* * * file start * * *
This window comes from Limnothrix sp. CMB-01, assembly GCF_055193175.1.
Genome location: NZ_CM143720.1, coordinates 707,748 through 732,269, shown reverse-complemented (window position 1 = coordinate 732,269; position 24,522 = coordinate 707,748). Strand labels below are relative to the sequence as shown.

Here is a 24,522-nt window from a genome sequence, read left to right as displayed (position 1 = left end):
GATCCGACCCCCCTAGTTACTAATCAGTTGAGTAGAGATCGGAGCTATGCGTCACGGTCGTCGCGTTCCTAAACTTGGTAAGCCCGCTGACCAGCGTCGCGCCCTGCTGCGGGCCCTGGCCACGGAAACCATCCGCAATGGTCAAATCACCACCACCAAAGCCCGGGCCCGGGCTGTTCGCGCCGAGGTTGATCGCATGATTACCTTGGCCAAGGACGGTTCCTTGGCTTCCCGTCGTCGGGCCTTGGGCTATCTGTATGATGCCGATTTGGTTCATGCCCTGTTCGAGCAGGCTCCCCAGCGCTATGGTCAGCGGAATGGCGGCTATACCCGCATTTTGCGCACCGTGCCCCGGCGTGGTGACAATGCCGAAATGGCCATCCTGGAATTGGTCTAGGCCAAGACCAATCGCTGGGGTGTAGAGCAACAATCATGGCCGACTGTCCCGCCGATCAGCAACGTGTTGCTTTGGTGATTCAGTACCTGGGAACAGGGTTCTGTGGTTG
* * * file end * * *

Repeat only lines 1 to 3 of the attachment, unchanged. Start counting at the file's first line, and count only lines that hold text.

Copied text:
This window comes from Limnothrix sp. CMB-01, assembly GCF_055193175.1.
Genome location: NZ_CM143720.1, coordinates 707,748 through 732,269, shown reverse-complemented (window position 1 = coordinate 732,269; position 24,522 = coordinate 707,748). Strand labels below are relative to the sequence as shown.

Here is a 24,522-nt window from a genome sequence, read left to right as displayed (position 1 = left end):